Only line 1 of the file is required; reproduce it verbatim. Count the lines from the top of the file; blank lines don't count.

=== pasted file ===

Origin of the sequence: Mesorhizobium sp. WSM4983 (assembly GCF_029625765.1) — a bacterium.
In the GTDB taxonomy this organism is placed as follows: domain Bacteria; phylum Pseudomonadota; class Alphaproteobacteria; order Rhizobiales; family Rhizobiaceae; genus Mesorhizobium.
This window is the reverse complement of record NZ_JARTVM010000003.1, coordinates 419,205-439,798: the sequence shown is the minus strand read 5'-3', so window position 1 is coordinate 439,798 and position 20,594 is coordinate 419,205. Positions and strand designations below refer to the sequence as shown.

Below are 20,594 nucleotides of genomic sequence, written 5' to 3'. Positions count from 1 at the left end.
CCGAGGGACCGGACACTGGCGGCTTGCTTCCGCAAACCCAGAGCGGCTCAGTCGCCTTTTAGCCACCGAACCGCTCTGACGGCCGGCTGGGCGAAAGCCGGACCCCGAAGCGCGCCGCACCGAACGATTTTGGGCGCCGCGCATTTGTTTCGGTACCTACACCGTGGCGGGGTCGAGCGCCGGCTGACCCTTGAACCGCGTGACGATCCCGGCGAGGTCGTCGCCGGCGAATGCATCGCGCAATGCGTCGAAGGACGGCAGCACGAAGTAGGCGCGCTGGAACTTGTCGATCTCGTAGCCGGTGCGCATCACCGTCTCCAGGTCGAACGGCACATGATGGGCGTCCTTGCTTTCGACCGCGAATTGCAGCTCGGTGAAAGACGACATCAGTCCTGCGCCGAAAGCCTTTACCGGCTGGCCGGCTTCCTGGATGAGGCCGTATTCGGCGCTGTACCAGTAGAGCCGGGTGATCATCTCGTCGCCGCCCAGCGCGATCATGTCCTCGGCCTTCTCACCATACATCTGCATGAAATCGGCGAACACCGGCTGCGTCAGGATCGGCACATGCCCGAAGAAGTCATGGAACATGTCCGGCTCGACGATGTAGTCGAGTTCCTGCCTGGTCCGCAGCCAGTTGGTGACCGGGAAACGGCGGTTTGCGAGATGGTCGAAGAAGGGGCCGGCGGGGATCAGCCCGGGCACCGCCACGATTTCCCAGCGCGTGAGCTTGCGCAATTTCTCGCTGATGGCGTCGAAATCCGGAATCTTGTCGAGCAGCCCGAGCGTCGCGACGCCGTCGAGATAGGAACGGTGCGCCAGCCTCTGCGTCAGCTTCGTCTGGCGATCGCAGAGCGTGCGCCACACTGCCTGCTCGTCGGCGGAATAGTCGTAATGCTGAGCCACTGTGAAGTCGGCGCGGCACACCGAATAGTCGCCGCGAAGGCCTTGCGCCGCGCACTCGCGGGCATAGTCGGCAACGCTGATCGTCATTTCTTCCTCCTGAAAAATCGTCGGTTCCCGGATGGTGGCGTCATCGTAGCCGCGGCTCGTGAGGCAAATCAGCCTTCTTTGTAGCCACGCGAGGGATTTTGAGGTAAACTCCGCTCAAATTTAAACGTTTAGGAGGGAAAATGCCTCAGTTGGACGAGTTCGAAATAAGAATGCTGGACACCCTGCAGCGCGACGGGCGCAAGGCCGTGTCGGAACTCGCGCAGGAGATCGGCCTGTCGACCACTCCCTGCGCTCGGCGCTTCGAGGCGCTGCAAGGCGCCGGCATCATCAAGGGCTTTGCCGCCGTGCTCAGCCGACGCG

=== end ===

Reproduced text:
Origin of the sequence: Mesorhizobium sp. WSM4983 (assembly GCF_029625765.1) — a bacterium.